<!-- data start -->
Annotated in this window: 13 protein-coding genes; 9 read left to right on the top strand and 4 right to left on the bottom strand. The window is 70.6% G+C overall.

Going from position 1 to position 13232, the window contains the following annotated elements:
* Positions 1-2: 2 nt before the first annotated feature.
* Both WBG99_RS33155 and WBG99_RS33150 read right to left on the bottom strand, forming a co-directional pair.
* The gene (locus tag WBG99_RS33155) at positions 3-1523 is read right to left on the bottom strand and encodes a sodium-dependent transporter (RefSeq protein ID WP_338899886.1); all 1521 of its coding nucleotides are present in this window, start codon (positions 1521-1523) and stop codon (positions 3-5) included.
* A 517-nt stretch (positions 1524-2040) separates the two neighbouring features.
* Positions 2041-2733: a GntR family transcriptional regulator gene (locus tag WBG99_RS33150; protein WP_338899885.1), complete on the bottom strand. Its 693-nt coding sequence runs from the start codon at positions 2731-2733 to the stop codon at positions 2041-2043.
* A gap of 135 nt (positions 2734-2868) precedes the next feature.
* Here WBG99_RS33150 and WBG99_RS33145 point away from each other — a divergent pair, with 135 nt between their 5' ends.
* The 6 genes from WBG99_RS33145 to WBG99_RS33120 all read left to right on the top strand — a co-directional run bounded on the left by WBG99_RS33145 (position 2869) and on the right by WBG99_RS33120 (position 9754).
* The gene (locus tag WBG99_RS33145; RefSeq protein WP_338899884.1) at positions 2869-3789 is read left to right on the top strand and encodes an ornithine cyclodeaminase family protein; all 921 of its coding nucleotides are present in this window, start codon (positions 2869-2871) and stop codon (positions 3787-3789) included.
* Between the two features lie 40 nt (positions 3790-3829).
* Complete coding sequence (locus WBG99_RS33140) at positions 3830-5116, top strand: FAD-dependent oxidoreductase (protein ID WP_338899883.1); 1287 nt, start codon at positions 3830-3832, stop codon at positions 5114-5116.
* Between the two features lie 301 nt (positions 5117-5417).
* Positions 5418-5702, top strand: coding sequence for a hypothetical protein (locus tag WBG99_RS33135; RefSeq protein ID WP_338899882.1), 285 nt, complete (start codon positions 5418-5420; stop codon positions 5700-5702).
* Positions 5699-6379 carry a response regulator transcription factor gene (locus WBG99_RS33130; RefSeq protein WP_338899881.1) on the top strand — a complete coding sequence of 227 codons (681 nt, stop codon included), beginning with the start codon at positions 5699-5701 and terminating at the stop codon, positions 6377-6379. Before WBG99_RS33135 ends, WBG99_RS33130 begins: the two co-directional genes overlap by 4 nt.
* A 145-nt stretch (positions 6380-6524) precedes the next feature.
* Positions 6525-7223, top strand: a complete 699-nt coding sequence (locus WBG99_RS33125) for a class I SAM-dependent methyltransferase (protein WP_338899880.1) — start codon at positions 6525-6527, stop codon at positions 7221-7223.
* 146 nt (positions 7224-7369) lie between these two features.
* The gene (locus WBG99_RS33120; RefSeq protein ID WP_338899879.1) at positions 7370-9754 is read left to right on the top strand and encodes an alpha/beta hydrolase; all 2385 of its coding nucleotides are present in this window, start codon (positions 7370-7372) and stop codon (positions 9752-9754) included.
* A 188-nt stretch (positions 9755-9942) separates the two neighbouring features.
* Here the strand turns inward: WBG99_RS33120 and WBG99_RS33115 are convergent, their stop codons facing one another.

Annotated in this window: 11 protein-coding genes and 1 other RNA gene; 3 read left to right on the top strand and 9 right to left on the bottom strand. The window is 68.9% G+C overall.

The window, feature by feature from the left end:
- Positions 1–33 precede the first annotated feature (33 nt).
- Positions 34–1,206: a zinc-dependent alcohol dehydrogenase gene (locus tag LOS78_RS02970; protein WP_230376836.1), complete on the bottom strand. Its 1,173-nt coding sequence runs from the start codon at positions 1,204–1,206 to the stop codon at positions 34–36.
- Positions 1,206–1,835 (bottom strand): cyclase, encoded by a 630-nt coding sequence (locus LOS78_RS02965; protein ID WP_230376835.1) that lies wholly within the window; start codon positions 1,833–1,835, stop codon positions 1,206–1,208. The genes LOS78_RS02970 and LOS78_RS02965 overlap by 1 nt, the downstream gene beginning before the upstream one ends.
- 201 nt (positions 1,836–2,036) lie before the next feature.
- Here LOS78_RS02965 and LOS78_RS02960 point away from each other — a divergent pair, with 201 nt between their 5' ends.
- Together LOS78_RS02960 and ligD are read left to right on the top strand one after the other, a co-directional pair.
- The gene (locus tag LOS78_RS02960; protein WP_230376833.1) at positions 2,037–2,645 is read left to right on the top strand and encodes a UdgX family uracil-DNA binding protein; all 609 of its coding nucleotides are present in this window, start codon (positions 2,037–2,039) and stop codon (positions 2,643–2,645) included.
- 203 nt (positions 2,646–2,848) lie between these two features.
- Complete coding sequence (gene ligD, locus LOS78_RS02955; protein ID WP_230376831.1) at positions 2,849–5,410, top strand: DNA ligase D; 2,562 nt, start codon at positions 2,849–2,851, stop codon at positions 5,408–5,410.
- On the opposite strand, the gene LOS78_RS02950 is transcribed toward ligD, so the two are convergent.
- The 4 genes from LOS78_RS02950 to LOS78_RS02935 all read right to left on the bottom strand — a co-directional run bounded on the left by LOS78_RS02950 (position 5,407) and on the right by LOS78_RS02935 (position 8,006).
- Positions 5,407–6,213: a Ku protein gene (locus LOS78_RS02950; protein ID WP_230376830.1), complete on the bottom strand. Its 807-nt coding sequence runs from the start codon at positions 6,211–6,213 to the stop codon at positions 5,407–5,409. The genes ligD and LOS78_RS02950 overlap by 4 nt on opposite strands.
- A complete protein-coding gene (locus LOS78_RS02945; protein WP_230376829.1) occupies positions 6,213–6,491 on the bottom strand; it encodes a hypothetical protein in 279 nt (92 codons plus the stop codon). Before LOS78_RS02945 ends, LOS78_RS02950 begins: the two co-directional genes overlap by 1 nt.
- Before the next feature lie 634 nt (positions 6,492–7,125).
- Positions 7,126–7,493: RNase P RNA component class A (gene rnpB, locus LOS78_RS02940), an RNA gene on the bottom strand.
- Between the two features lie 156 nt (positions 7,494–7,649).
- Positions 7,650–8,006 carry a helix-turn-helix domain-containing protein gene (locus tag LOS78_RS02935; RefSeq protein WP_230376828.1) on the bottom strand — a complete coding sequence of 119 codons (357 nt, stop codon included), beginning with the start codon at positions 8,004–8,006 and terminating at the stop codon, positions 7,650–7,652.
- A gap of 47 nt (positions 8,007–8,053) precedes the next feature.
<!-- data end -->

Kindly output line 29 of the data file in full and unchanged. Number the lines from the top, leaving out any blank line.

- Here LOS78_RS02965 and LOS78_RS02960 point away from each other — a divergent pair, with 201 nt between their 5' ends.